Public Charge Litigation
Update: March 9, 2021
The Department of Justice notified the Supreme Court today that it would no longer defend the Trump Administration’s discriminatory public charge rule and the Supreme Court agreed to dismiss the case. This means that the public charge rule is no longer in effect.
The public charge rule put in place a new test for people who are applying for visas or green cards. It looked at people’s health, including whether they have a disability, and whether they have used or might one day use public benefits, including Medicaid-funded home and community-based services on which many people with disabilities rely.
Additional background information on the rule, resources, and media can be found here and more on the litigation opposing the rule can be found below.
Lawsuits Challenging the Final Public Charge Rule
The Department of Homeland Security’s (DHS) public charge rule, which will go into effect on February 24, 2020, will be devastating for immigrants with disabilities, and means individuals could be denied admission or have their application for lawful permanent residency denied because they used (or even might use in the future) a wide range of government programs, including Medicaid, housing assistance, or food assistance.
The rule was scheduled to go into effect on October 15, 2019, but twenty one states, led by California, Washington, and New York, filed cases against the Trump Administration to block the new rule and were initially successful in delaying implementation of the rule. However, the Supreme Court, in a pair of 5-4 decisions (which you can read here and here), decided to allow the rule to go into effect while the lawsuits make their way through the courts, and the Administration then announced the rule would go into effect on February 24, 2020. For more on the rule’s implementation, you can read our alert here. In April, the Court decided not to modify or lift its stay in light of the COVID-19 pandemic, but did state that lower courts could consider the issue.
On March 16, 2020, the US Citizenship and Immigration Services (USCIS) announced that in response to the coronavirus pandemic it “will neither consider testing, treatment, nor preventative care (including vaccines, if a vaccine becomes available) related to COVID-19” in making public charge determinations, “even if such treatment is provided or paid for by one or more public benefits, as defined in the rule (e.g. federally funded Medicaid).” However, on July 29, 2020, a federal district court in New York found that announcement was insufficient to ensure the rule would not cause harm during the pandemic and issued a temporary injunction against the rule, preventing it from being implemented, applied, or enforced nationwide while the national public health emergency declared by the Trump Administration is ongoing.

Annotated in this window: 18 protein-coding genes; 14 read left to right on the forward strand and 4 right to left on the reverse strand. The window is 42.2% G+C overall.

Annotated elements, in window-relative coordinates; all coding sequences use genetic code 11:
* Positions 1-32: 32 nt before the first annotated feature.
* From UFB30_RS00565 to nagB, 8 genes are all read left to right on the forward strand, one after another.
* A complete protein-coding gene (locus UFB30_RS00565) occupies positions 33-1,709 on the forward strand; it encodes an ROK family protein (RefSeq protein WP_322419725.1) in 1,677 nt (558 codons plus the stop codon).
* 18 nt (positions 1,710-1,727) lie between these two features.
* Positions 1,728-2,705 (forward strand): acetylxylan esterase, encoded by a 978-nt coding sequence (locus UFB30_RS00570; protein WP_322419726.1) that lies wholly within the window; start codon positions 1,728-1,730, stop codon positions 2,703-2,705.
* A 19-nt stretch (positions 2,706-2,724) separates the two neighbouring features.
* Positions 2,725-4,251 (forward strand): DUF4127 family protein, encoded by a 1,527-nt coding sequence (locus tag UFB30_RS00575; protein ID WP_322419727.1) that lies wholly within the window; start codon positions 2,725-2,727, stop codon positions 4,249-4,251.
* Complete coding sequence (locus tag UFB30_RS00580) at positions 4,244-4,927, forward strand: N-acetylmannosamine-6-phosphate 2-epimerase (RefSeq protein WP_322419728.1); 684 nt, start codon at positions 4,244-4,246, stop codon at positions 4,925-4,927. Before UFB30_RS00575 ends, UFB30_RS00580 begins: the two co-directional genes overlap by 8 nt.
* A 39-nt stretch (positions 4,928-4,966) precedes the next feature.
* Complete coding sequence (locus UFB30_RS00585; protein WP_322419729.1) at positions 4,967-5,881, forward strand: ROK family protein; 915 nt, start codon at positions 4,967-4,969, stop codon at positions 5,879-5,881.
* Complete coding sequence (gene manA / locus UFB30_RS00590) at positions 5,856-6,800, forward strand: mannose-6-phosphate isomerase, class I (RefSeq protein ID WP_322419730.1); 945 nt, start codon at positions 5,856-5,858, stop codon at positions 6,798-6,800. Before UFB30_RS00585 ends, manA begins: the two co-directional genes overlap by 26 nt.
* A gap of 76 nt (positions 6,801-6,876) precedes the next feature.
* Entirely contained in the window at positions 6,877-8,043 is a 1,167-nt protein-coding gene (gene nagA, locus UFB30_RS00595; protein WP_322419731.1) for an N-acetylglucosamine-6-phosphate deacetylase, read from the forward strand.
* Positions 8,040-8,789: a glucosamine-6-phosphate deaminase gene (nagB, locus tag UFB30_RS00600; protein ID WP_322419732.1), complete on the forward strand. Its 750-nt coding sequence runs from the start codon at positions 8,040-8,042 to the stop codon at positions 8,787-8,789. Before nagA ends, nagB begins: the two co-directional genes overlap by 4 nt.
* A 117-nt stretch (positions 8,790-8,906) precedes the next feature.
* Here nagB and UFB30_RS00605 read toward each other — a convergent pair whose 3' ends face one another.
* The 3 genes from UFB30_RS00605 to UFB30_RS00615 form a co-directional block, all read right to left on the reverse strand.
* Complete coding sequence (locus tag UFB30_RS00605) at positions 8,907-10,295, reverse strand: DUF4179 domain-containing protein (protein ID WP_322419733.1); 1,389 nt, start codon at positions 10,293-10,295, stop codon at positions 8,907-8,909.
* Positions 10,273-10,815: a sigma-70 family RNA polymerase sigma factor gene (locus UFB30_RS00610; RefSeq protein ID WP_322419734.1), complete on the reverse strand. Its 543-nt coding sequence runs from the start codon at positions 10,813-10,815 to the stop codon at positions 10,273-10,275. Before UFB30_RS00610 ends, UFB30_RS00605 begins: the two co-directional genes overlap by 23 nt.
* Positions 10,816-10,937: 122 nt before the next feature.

The Center for Public Representation, American Civil Liberties Union, and sixteen other national disability advocacy groups represented by the global law firm Latham & Watkins filed amicus briefs in support of the litigation. The advocacy groups – representing tens of thousands of people with disabilities and their families across the country – claim that the new public charge rule will prevent people with disabilities from entering this country or becoming legal residents in violation of federal disability law.
Below are litigation highlights and links to filings in all of the lawsuits against the rule. To learn more about the rule, visit our main public charge page here and for more on how DHS’ public charge rule will affect people with disabilities, check out our fact sheet and explainer.
For more resources and information, please visit the Protecting Immigrant Families website.